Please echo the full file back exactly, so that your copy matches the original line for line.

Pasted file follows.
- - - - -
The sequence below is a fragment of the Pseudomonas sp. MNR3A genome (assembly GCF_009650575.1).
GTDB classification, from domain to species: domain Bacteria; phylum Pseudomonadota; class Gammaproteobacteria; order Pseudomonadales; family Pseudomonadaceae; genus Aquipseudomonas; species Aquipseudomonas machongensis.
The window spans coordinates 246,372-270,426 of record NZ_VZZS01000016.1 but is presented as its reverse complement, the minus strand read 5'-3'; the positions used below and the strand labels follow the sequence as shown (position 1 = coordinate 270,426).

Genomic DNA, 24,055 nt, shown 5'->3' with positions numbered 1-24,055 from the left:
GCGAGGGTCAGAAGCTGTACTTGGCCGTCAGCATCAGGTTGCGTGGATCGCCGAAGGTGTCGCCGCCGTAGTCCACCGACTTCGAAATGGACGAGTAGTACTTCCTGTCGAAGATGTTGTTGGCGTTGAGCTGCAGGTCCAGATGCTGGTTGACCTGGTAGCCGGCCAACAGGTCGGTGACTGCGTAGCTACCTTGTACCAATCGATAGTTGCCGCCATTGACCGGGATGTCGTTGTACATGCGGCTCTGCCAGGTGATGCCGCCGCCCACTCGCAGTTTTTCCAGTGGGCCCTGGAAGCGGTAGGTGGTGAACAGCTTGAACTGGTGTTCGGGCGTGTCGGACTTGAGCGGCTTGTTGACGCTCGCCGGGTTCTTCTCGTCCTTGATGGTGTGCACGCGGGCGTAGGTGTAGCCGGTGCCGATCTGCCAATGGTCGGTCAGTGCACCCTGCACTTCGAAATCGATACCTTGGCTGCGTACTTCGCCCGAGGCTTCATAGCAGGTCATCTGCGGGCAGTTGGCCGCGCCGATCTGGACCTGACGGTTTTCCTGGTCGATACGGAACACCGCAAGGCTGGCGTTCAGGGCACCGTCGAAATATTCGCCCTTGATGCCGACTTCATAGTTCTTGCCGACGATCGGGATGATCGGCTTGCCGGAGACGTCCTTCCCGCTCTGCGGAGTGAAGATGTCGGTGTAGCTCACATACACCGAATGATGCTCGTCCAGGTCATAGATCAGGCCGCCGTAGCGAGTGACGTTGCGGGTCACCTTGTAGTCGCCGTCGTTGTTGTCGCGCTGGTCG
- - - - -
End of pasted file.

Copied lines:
The sequence below is a fragment of the Pseudomonas sp. MNR3A genome (assembly GCF_009650575.1).
GTDB classification, from domain to species: domain Bacteria; phylum Pseudomonadota; class Gammaproteobacteria; order Pseudomonadales; family Pseudomonadaceae; genus Aquipseudomonas; species Aquipseudomonas machongensis.
The window spans coordinates 246,372-270,426 of record NZ_VZZS01000016.1 but is presented as its reverse complement, the minus strand read 5'-3'; the positions used below and the strand labels follow the sequence as shown (position 1 = coordinate 270,426).

Genomic DNA, 24,055 nt, shown 5'->3' with positions numbered 1-24,055 from the left:
GCGAGGGTCAGAAGCTGTACTTGGCCGTCAGCATCAGGTTGCGTGGATCGCCGAAGGTGTCGCCGCCGTAGTCCACCGACTTCGAAATGGACGAGTAGTACTTCCTGTCGAAGATGTTGTTGGCGTTGAGCTGCAGGTCCAGATGCTGGTTGACCTGGTAGCCGGCCAACAGGTCGGTGACTGCGTAGCTACCTTGTACCAATCGATAGTTGCCGCCATTGACCGGGATGTCGTTGTACATGCGGCTCTGCCAGGTGATGCCGCCGCCCACTCGCAGTTTTTCCAGTGGGCCCTGGAAGCGGTAGGTGGTGAACAGCTTGAACTGGTGTTCGGGCGTGTCGGACTTGAGCGGCTTGTTGACGCTCGCCGGGTTCTTCTCGTCCTTGATGGTGTGCACGCGGGCGTAGGTGTAGCCGGTGCCGATCTGCCAATGGTCGGTCAGTGCACCCTGCACTTCGAAATCGATACCTTGGCTGCGTACTTCGCCCGAGGCTTCATAGCAGGTCATCTGCGGGCAGTTGGCCGCGCCGATCTGGACCTGACGGTTTTCCTGGTCGATACGGAACACCGCAAGGCTGGCGTTCAGGGCACCGTCGAAATATTCGCCCTTGATGCCGACTTCATAGTTCTTGCCGACGATCGGGATGATCGGCTTGCCGGAGACGTCCTTCCCGCTCTGCGGAGTGAAGATGTCGGTGTAGCTCACATACACCGAATGATGCTCGTCCAGGTCATAGATCAGGCCGCCGTAGCGAGTGACGTTGCGGGTCACCTTGTAGTCGCCGTCGTTGTTGTCGCGCTGGTCG